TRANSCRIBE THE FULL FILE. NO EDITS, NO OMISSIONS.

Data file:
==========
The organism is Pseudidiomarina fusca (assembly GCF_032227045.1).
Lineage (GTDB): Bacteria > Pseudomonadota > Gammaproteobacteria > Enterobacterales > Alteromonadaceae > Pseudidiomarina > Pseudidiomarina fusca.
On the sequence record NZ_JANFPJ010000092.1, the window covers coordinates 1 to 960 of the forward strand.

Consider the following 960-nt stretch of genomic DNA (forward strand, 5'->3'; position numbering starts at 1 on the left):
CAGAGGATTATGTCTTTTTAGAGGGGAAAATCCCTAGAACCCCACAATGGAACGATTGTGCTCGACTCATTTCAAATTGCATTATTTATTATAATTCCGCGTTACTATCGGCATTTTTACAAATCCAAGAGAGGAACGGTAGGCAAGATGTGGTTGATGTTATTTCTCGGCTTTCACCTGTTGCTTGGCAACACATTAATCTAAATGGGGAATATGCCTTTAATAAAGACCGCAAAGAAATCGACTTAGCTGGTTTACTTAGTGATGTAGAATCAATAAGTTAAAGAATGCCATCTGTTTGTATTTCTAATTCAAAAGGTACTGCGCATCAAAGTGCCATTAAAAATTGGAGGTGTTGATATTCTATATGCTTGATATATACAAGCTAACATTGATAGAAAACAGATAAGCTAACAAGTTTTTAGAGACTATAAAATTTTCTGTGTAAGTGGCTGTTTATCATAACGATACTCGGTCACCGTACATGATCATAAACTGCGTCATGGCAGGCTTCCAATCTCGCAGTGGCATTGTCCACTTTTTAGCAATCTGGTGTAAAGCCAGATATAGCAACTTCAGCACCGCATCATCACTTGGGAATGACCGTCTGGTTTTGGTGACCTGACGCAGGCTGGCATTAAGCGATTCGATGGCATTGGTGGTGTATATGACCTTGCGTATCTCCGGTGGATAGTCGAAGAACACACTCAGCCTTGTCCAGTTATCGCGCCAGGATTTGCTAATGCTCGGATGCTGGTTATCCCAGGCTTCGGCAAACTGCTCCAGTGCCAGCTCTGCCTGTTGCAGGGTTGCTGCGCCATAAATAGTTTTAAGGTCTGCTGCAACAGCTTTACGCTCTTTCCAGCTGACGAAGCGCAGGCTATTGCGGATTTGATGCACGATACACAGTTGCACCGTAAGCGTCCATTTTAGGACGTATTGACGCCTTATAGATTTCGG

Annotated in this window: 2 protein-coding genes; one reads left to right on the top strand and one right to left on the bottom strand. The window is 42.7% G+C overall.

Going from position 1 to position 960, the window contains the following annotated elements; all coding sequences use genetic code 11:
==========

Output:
The organism is Pseudidiomarina fusca (assembly GCF_032227045.1).
Lineage (GTDB): Bacteria > Pseudomonadota > Gammaproteobacteria > Enterobacterales > Alteromonadaceae > Pseudidiomarina > Pseudidiomarina fusca.
On the sequence record NZ_JANFPJ010000092.1, the window covers coordinates 1 to 960 of the forward strand.

Consider the following 960-nt stretch of genomic DNA (forward strand, 5'->3'; position numbering starts at 1 on the left):
CAGAGGATTATGTCTTTTTAGAGGGGAAAATCCCTAGAACCCCACAATGGAACGATTGTGCTCGACTCATTTCAAATTGCATTATTTATTATAATTCCGCGTTACTATCGGCATTTTTACAAATCCAAGAGAGGAACGGTAGGCAAGATGTGGTTGATGTTATTTCTCGGCTTTCACCTGTTGCTTGGCAACACATTAATCTAAATGGGGAATATGCCTTTAATAAAGACCGCAAAGAAATCGACTTAGCTGGTTTACTTAGTGATGTAGAATCAATAAGTTAAAGAATGCCATCTGTTTGTATTTCTAATTCAAAAGGTACTGCGCATCAAAGTGCCATTAAAAATTGGAGGTGTTGATATTCTATATGCTTGATATATACAAGCTAACATTGATAGAAAACAGATAAGCTAACAAGTTTTTAGAGACTATAAAATTTTCTGTGTAAGTGGCTGTTTATCATAACGATACTCGGTCACCGTACATGATCATAAACTGCGTCATGGCAGGCTTCCAATCTCGCAGTGGCATTGTCCACTTTTTAGCAATCTGGTGTAAAGCCAGATATAGCAACTTCAGCACCGCATCATCACTTGGGAATGACCGTCTGGTTTTGGTGACCTGACGCAGGCTGGCATTAAGCGATTCGATGGCATTGGTGGTGTATATGACCTTGCGTATCTCCGGTGGATAGTCGAAGAACACACTCAGCCTTGTCCAGTTATCGCGCCAGGATTTGCTAATGCTCGGATGCTGGTTATCCCAGGCTTCGGCAAACTGCTCCAGTGCCAGCTCTGCCTGTTGCAGGGTTGCTGCGCCATAAATAGTTTTAAGGTCTGCTGCAACAGCTTTACGCTCTTTCCAGCTGACGAAGCGCAGGCTATTGCGGATTTGATGCACGATACACAGTTGCACCGTAAGCGTCCATTTTAGGACGTATTGACGCCTTATAGATTTCGG

Annotated in this window: 2 protein-coding genes; one reads left to right on the top strand and one right to left on the bottom strand. The window is 42.7% G+C overall.

Going from position 1 to position 960, the window contains the following annotated elements; all coding sequences use genetic code 11: